Synchrotron emission is produced when relativistic electrons spiral around magnetic field lines. As they produce this emission, they lose energy. In GRB jets, these electrons are shedding the energy given to them via either shocks or magnetic reconnection inside the turbulent outflow. The electrons start off very hot, and then cool via the synchrotron emission. This process leaves very distinct signatures in the shapes of emission spectra that would be observed if it was occurring. However, if synchrotron was ruled out using the empirical shapes, why did we keep looking? The issue is that in the past the process of pushing or folding the empirical shapes through the detector response limits an observer to those empirical shapes. If those shapes are not flexible enough to capture the shape of the physical emission process, then an observer would mistakenly rule out that process. Thus, we decided to write software that would simulate this synchrotron emission from cooling electrons, and then fold that through the detector response directly. Then we could avoid using the empirical shapes and compare these models directly to the data.
After selecting a sample of GRBs with measured distances and with simple temporal profiles, our visiting master student, Ana Bacelj reduced all the data into a form that we could use to perform a giant analysis on lots of data in one go. Then we used Bayesian analysis via a tool we helped to develop called 3ML to fit nearly 200 observed GRB spectra. While the fits ran for a few weeks on our local cluster “necromancer” (nearly all our computers are named from the Tolkien universe) we came up with ways to use the results from these fits to tell us something deeper about the jets we observed *if* the fits worked. These calculations were done during the hot Munich summer, and many of them were performed as Damien and I enjoyed the local beautiful beer gardens. Once the fits completed, we were surprised to find that only a handful were not compatible with synchrotron. Many that were successful would have been ruled out via an analysis of empirical shapes as was done in the past! This was an extremely exciting moment, and the work in the paper proceeded from there. Even though the data from all of these GRBs appear consistent with synchrotron, this raises many more questions. We still do not know how so much energy can be squeezed out of a dying star in so little time that it can outshine the rest of the Universe in gamma-rays from such vast distances. These are the questions we will explore in the next few years.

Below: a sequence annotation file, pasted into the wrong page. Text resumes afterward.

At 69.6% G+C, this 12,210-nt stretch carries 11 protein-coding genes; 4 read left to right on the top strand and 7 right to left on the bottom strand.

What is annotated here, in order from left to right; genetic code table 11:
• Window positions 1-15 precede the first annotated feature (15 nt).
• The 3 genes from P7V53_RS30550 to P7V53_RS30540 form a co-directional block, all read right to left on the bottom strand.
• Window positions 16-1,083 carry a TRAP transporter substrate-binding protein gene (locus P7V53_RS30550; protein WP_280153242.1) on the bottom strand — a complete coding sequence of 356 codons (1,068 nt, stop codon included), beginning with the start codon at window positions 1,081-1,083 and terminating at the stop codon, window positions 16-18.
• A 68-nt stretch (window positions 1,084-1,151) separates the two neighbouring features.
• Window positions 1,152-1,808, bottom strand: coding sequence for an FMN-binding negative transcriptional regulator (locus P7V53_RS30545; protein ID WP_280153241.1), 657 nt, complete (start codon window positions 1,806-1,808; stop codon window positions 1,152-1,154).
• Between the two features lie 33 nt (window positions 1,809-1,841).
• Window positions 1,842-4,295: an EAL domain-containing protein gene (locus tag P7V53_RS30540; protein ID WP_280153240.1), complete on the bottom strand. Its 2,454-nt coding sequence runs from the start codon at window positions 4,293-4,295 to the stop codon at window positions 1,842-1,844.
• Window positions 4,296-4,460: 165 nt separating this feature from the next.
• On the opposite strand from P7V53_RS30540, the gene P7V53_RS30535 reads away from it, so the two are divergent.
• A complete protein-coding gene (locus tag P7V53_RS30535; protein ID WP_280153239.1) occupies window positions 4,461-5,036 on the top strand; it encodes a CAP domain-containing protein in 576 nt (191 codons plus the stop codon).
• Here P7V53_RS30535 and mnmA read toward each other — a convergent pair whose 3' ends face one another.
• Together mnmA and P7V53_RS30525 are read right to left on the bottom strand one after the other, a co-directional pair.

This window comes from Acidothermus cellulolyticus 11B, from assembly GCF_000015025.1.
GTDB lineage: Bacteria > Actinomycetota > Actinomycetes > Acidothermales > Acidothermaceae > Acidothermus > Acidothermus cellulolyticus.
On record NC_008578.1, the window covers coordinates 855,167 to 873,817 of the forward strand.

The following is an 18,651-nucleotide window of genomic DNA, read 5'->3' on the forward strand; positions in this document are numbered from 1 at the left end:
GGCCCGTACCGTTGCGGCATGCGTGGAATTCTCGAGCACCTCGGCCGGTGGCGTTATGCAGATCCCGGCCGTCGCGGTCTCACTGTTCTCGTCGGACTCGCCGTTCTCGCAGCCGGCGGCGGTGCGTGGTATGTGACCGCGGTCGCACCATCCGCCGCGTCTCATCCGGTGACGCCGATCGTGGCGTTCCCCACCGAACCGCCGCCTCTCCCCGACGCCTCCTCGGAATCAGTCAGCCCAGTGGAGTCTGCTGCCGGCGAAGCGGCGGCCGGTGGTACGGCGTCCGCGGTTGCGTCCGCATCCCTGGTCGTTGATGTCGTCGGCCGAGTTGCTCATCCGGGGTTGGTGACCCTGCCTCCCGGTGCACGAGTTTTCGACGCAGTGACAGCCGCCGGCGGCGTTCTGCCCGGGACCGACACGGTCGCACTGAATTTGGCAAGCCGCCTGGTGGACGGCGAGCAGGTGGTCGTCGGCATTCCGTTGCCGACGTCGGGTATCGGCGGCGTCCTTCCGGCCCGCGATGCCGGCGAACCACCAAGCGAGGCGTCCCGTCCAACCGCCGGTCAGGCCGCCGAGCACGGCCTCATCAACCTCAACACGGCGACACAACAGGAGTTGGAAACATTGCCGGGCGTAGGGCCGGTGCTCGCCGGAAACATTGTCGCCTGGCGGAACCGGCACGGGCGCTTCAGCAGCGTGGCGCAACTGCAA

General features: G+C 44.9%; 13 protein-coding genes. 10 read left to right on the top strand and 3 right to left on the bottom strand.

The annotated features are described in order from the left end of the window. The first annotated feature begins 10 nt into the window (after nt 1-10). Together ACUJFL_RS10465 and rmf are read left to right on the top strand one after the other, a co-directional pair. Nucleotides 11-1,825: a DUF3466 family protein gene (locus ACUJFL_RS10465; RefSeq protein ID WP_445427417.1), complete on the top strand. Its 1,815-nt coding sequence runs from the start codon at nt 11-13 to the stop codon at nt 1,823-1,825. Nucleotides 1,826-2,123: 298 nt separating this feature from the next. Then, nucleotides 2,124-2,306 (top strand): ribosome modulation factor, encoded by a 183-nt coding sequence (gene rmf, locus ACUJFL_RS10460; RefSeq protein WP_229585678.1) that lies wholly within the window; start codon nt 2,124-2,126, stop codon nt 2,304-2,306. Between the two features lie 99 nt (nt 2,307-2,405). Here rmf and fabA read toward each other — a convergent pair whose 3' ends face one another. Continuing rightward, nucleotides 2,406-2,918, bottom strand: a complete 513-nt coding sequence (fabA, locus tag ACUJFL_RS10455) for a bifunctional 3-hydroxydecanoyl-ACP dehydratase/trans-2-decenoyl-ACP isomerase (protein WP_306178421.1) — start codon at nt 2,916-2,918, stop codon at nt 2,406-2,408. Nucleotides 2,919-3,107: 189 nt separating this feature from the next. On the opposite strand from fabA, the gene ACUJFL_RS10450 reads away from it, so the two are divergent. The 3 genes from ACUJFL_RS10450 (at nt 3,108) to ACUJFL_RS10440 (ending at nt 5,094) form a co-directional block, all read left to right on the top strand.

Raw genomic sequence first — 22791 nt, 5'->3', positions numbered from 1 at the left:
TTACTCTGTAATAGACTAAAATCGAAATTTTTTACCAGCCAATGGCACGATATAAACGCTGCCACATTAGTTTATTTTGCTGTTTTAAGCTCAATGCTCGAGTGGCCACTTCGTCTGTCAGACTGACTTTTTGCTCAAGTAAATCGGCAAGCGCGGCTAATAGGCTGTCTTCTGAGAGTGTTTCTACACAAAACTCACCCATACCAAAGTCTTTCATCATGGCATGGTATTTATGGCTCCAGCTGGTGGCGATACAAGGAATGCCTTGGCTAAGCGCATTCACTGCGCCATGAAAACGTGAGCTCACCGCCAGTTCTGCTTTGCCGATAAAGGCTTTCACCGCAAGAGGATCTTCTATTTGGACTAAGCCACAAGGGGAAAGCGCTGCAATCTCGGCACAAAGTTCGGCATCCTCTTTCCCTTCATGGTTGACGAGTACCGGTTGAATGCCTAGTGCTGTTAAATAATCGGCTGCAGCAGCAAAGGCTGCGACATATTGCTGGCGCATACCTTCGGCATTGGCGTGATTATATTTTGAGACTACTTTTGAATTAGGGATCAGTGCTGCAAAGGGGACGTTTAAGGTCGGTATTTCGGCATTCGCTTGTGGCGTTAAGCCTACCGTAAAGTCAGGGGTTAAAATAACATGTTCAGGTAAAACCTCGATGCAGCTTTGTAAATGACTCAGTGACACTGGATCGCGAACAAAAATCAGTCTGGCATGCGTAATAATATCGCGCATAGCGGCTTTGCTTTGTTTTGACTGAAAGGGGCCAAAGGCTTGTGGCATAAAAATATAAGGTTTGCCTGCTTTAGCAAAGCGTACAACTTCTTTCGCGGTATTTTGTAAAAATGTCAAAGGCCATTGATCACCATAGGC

An important thing about the work is that it only tests one model. Since these models can take a long time to calculate on a computer, we are just at the beginning of a new age in the study of GRB spectra. We need to test more models. We also explored some fun and rigorous data analysis techniques which helped our results to be robust and we hope that these techniques serve as inspiration for future research. All of the work was made possible by an engaged group of researchers interested in understanding what is in our data.